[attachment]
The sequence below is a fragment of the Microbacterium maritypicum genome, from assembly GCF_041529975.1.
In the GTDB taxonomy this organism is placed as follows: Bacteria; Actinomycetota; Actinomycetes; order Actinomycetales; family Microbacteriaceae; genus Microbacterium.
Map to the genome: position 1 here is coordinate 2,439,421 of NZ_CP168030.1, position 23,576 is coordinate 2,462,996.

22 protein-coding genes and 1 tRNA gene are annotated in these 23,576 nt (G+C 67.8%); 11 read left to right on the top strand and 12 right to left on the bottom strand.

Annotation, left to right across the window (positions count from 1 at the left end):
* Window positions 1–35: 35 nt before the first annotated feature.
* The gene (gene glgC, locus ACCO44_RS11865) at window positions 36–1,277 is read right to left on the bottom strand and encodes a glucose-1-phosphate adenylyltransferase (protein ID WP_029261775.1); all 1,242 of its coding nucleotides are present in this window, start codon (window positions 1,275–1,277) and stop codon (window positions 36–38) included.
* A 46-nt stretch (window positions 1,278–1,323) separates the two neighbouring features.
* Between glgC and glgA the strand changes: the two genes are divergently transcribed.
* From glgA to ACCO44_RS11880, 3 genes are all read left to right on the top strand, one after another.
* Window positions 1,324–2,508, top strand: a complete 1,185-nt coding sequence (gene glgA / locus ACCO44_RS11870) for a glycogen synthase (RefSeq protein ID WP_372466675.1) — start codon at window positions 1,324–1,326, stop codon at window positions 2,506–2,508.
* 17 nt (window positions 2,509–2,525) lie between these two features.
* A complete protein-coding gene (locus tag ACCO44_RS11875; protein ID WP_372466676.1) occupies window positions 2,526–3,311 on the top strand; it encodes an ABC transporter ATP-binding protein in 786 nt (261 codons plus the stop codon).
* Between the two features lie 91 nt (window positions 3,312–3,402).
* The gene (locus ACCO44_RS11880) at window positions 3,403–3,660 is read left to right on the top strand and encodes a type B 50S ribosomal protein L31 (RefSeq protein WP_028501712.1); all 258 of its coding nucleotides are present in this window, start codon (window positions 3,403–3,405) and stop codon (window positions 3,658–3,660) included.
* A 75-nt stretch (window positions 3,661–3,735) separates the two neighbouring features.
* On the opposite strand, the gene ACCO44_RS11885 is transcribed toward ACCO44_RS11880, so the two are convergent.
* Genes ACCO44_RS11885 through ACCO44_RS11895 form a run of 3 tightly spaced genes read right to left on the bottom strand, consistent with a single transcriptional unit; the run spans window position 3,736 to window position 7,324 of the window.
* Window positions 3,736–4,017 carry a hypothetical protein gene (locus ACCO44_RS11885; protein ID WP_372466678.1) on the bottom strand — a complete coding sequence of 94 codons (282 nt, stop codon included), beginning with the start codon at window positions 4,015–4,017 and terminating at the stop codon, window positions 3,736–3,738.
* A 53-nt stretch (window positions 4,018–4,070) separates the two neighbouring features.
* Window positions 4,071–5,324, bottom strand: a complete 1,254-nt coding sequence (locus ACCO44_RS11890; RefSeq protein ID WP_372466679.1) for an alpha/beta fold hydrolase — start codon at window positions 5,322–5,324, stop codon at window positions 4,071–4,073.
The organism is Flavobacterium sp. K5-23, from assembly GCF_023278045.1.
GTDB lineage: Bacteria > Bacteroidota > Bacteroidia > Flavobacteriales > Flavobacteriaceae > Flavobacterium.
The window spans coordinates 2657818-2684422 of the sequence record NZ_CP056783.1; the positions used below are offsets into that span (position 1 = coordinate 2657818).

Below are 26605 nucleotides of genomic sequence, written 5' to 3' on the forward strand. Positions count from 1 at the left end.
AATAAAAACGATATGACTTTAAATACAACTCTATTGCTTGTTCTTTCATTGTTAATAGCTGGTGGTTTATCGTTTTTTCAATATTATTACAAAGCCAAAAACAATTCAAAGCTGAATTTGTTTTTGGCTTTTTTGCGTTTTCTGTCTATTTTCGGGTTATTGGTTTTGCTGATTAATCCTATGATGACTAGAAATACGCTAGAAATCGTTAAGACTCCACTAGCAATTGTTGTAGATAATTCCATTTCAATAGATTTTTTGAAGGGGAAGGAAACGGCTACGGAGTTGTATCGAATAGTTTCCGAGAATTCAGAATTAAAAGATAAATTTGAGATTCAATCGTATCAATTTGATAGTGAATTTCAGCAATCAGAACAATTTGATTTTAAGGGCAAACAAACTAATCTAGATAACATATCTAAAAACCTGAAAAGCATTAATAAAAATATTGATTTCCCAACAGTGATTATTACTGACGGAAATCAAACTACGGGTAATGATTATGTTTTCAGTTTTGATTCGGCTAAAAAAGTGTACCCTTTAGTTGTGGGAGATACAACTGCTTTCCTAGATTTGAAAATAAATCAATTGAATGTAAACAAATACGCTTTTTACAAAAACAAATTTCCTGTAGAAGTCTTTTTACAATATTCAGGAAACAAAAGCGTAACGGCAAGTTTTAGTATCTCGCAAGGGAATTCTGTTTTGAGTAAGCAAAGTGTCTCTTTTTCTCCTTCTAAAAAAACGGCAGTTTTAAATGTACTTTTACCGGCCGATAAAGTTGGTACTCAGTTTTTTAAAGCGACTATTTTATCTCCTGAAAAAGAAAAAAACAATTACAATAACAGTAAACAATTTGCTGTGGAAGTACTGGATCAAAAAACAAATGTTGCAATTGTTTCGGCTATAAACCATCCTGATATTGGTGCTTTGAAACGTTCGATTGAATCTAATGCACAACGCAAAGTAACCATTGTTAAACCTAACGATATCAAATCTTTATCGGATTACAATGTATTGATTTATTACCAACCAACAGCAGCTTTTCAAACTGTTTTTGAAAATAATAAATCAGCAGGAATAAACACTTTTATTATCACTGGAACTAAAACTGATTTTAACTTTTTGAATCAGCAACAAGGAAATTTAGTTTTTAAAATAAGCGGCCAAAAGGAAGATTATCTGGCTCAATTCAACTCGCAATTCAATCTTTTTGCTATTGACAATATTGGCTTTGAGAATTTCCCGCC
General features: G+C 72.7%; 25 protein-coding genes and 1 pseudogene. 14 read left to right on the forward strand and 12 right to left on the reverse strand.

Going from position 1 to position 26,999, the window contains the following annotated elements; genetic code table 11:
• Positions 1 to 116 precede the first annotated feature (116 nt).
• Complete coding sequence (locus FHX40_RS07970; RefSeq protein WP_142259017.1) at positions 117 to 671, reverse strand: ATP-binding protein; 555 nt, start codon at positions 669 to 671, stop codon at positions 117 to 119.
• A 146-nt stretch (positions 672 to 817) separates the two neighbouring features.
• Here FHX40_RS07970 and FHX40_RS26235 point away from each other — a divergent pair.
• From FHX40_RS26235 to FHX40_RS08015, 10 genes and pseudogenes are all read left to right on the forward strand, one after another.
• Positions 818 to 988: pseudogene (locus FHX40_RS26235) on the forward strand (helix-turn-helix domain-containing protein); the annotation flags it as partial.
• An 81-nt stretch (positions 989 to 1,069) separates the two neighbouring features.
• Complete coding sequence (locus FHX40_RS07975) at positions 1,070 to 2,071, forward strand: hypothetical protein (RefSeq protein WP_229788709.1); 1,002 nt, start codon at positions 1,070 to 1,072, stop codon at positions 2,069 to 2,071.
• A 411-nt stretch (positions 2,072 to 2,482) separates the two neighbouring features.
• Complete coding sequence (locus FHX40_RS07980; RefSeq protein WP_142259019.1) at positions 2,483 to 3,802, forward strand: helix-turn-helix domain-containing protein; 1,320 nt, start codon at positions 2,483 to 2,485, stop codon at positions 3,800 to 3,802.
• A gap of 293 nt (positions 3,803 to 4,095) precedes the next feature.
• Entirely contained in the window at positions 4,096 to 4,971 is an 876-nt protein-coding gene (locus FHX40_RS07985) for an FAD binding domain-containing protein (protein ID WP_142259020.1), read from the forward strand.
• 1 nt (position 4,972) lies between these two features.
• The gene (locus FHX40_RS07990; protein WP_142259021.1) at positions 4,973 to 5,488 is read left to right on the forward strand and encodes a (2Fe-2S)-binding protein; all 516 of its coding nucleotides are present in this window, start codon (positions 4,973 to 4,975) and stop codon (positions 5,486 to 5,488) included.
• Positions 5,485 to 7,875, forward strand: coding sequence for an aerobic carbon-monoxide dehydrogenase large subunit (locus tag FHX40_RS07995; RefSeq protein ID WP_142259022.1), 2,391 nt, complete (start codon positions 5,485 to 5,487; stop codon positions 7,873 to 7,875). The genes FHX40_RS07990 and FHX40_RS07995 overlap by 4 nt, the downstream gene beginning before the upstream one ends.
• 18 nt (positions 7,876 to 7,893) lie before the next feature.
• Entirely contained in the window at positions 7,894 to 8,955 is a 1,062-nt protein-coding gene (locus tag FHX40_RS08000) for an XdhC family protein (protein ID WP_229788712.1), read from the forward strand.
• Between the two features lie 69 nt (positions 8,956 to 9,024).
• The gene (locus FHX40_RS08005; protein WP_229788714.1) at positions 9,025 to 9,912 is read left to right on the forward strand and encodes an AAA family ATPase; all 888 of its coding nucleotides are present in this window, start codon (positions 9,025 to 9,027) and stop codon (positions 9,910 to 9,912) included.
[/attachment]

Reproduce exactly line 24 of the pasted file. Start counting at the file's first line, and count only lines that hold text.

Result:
The window spans coordinates 2657818-2684422 of the sequence record NZ_CP056783.1; the positions used below are offsets into that span (position 1 = coordinate 2657818).